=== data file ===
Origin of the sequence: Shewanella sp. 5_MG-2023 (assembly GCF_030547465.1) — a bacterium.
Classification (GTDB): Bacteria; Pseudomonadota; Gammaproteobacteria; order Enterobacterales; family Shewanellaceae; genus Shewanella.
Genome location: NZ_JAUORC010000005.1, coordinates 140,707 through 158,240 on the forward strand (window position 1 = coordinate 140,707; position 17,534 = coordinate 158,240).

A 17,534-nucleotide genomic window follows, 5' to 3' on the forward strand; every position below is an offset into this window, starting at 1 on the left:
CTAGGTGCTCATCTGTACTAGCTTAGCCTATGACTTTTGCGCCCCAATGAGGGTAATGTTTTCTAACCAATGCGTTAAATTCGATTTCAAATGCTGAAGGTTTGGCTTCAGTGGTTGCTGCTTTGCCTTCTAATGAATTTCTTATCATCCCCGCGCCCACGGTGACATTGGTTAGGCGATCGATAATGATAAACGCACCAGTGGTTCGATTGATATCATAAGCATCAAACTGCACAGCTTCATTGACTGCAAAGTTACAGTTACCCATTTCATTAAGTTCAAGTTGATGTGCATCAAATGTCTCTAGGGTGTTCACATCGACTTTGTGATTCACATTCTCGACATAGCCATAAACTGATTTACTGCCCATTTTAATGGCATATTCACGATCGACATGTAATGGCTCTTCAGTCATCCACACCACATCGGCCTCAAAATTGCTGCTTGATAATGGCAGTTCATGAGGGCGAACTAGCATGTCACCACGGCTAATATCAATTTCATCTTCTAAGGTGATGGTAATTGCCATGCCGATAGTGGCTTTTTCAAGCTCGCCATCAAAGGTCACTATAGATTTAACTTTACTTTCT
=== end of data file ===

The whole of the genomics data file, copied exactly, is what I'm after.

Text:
Origin of the sequence: Shewanella sp. 5_MG-2023 (assembly GCF_030547465.1) — a bacterium.
Classification (GTDB): Bacteria; Pseudomonadota; Gammaproteobacteria; order Enterobacterales; family Shewanellaceae; genus Shewanella.
Genome location: NZ_JAUORC010000005.1, coordinates 140,707 through 158,240 on the forward strand (window position 1 = coordinate 140,707; position 17,534 = coordinate 158,240).

A 17,534-nucleotide genomic window follows, 5' to 3' on the forward strand; every position below is an offset into this window, starting at 1 on the left:
CTAGGTGCTCATCTGTACTAGCTTAGCCTATGACTTTTGCGCCCCAATGAGGGTAATGTTTTCTAACCAATGCGTTAAATTCGATTTCAAATGCTGAAGGTTTGGCTTCAGTGGTTGCTGCTTTGCCTTCTAATGAATTTCTTATCATCCCCGCGCCCACGGTGACATTGGTTAGGCGATCGATAATGATAAACGCACCAGTGGTTCGATTGATATCATAAGCATCAAACTGCACAGCTTCATTGACTGCAAAGTTACAGTTACCCATTTCATTAAGTTCAAGTTGATGTGCATCAAATGTCTCTAGGGTGTTCACATCGACTTTGTGATTCACATTCTCGACATAGCCATAAACTGATTTACTGCCCATTTTAATGGCATATTCACGATCGACATGTAATGGCTCTTCAGTCATCCACACCACATCGGCCTCAAAATTGCTGCTTGATAATGGCAGTTCATGAGGGCGAACTAGCATGTCACCACGGCTAATATCAATTTCATCTTCTAAGGTGATGGTAATTGCCATGCCGATAGTGGCTTTTTCAAGCTCGCCATCAAAGGTCACTATAGATTTAACTTTACTTTCT